The Harm Principle

A recent article by the brilliant Matthew Walther reminded me of the following passage of Saint Augustine’s City of God (II,20):

This is our concern [they say] that every man be able to increase his wealth so as to supply his daily prodigalities, and so that the powerful may subject the weak for their own purposes. Let the poor court the rich for a living, and that under their protection they may enjoy a sluggish tranquillity; and let the rich abuse the poor as their dependants, to minister to their pride. Let the people applaud not those who protect their interests, but those who provide them with pleasure. Let no severe duty be commanded, no impurity forbidden. […] Let the laws take cognizance rather of the injury done to another man’s property, than of that done to one’s own person. If a man be a nuisance to his neighbor, or injure his property, family, or person, let him be actionable; but in his own affairs let everyone with impunity do what he will in company with his own family, and with those who willingly join him. Let there be a plentiful supply of public prostitutes for every one who wishes to use them, but specially for those who are too poor to keep one for their private use. Let there be erected houses of the largest and most ornate description: in these let there be provided the most sumptuous banquets, where every one who pleases may, by day or night, play, drink, vomit, dissipate. Let there be everywhere heard the rustling of dancers, the loud, immodest laughter of the theatre; let a succession of the most cruel and the most voluptuous pleasures maintain a perpetual excitement.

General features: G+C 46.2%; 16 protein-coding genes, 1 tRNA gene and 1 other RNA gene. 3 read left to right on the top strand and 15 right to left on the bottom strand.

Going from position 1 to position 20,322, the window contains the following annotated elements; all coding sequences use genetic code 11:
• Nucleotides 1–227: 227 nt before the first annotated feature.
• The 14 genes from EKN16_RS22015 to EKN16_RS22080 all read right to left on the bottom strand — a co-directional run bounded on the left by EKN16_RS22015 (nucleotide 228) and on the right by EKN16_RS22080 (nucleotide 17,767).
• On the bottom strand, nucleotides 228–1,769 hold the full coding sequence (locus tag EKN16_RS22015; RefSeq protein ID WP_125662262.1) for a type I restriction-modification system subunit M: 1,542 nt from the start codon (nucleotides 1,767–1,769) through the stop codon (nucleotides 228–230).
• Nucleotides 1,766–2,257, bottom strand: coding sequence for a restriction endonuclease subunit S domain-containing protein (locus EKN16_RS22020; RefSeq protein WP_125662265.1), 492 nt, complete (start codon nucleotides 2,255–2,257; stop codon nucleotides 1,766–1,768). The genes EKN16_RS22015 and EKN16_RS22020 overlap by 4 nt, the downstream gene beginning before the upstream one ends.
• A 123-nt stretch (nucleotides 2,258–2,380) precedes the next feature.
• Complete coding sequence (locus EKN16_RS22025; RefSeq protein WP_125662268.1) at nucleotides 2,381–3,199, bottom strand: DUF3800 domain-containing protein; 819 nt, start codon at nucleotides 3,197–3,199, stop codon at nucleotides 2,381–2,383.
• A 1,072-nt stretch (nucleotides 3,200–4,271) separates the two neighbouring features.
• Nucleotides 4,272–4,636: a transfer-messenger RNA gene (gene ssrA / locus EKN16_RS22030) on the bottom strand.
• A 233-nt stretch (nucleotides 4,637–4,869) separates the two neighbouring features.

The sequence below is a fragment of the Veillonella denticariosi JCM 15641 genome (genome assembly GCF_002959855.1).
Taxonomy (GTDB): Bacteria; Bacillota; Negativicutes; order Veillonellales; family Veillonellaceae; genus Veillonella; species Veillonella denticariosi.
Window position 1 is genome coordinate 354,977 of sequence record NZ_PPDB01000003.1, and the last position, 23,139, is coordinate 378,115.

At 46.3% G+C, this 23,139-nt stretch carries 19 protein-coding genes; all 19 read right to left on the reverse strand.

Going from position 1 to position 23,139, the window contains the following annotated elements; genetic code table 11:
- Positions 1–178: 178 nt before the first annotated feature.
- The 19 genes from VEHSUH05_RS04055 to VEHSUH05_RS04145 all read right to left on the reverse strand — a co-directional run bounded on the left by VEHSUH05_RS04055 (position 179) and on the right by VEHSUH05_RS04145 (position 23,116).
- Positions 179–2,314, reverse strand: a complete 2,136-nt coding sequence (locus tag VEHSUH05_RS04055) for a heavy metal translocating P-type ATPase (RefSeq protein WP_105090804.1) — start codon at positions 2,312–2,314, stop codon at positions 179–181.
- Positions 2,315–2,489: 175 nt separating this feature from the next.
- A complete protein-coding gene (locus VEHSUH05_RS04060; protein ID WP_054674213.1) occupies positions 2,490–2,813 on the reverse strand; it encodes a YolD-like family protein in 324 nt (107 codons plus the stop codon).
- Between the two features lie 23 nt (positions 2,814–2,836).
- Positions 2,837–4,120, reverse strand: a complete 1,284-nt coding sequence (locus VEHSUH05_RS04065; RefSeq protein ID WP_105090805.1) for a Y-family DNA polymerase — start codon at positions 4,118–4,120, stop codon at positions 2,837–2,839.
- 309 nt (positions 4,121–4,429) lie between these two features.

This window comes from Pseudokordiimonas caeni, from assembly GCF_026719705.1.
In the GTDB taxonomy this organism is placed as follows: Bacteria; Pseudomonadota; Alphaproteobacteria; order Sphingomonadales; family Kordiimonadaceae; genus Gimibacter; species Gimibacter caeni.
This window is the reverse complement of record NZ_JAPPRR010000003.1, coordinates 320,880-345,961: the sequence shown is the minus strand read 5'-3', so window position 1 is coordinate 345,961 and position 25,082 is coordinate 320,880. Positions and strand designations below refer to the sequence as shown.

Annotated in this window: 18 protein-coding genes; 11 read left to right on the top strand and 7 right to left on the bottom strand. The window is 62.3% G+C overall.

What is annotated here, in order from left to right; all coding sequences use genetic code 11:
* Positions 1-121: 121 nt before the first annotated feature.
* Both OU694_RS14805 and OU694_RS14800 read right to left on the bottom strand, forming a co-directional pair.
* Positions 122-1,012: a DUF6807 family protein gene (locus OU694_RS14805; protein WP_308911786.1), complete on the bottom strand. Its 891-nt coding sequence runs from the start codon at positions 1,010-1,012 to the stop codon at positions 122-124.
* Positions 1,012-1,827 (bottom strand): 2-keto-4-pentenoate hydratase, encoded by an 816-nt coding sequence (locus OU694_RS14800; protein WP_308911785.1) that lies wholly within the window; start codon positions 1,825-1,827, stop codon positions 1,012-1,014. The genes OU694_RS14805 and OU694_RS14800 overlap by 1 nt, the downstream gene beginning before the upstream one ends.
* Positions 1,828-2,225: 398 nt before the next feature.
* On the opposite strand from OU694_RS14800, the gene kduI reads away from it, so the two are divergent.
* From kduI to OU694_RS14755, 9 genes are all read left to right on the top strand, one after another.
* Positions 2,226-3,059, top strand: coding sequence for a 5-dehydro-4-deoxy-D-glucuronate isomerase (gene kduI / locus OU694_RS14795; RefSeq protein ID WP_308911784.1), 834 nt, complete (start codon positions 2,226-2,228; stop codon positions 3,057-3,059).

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3 thoughts on “The Harm Principle

  1. Although this isn’t Augustine describing a philosophical position but rather the resulting effects of those who follow the pagan gods in Rome (right? at least so it seems to me). Depending on the way it’s written, it seems that it *should* be manifestly unpalatable, philosophically-speaking—which it is even (and especially) for an Epicurean. (Although the Cyrenaics, ala Callicles from the Gorgias, would be an exception, however uncertain if they are around in Augustine’s time.)

    Anyway maybe this is the irony for Augustine’s statement when compared to John Stuart Mills: the former takes it as absurd straightaway, while the latter tries to make it a respectable philosophical position. (And I guess the comparison between the precipitous fall of Rame and now, notwithstanding.)

    Liked by 1 person

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